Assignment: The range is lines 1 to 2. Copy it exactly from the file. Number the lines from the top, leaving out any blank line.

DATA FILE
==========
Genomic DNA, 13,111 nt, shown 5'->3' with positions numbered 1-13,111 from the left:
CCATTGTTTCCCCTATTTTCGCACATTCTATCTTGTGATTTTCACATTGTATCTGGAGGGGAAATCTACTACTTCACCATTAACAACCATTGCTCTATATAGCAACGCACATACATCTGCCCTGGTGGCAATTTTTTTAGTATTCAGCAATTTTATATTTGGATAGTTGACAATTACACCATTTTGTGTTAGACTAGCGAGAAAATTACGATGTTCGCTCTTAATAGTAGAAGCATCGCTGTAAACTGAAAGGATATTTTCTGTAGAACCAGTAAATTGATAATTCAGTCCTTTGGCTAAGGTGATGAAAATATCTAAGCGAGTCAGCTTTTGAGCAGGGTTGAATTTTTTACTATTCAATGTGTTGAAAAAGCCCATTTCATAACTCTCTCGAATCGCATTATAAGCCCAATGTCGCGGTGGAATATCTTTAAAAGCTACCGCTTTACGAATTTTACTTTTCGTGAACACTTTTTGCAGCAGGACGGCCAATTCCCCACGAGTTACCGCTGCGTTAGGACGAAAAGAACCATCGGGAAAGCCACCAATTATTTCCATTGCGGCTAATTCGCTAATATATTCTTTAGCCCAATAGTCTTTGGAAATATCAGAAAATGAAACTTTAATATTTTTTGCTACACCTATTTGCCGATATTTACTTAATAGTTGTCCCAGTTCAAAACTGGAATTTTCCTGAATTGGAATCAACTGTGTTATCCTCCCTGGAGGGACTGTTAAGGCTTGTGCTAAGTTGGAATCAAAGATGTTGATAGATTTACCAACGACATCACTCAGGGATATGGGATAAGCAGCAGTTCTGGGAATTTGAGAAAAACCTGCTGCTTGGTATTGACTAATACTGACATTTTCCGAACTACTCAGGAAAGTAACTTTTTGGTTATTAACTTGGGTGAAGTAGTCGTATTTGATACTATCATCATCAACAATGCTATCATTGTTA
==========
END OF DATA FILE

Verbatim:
Genomic DNA, 13,111 nt, shown 5'->3' with positions numbered 1-13,111 from the left:
CCATTGTTTCCCCTATTTTCGCACATTCTATCTTGTGATTTTCACATTGTATCTGGAGGGGAAATCTACTACTTCACCATTAACAACCATTGCTCTATATAGCAACGCACATACATCTGCCCTGGTGGCAATTTTTTTAGTATTCAGCAATTTTATATTTGGATAGTTGACAATTACACCATTTTGTGTTAGACTAGCGAGAAAATTACGATGTTCGCTCTTAATAGTAGAAGCATCGCTGTAAACTGAAAGGATATTTTCTGTAGAACCAGTAAATTGATAATTCAGTCCTTTGGCTAAGGTGATGAAAATATCTAAGCGAGTCAGCTTTTGAGCAGGGTTGAATTTTTTACTATTCAATGTGTTGAAAAAGCCCATTTCATAACTCTCTCGAATCGCATTATAAGCCCAATGTCGCGGTGGAATATCTTTAAAAGCTACCGCTTTACGAATTTTACTTTTCGTGAACACTTTTTGCAGCAGGACGGCCAATTCCCCACGAGTTACCGCTGCGTTAGGACGAAAAGAACCATCGGGAAAGCCACCAATTATTTCCATTGCGGCTAATTCGCTAATATATTCTTTAGCCCAATAGTCTTTGGAAATATCAGAAAATGAAACTTTAATATTTTTTGCTACACCTATTTGCCGATATTTACTTAATAGTTGTCCCAGTTCAAAACTGGAATTTTCCTGAATTGGAATCAACTGTGTTATCCTCCCTGGAGGGACTGTTAAGGCTTGTGCTAAGTTGGAATCAAAGATGTTGATAGATTTACCAACGACATCACTCAGGGATATGGGATAAGCAGCAGTTCTGGGAATTTGAGAAAAACCTGCTGCTTGGTATTGACTAATACTGACATTTTCCGAACTACTCAGGAAAGTAACTTTTTGGTTATTAACTTGGGTGAAGTAGTCGTATTTGATACTATCATCATCAACAATGCTATCATTGTTA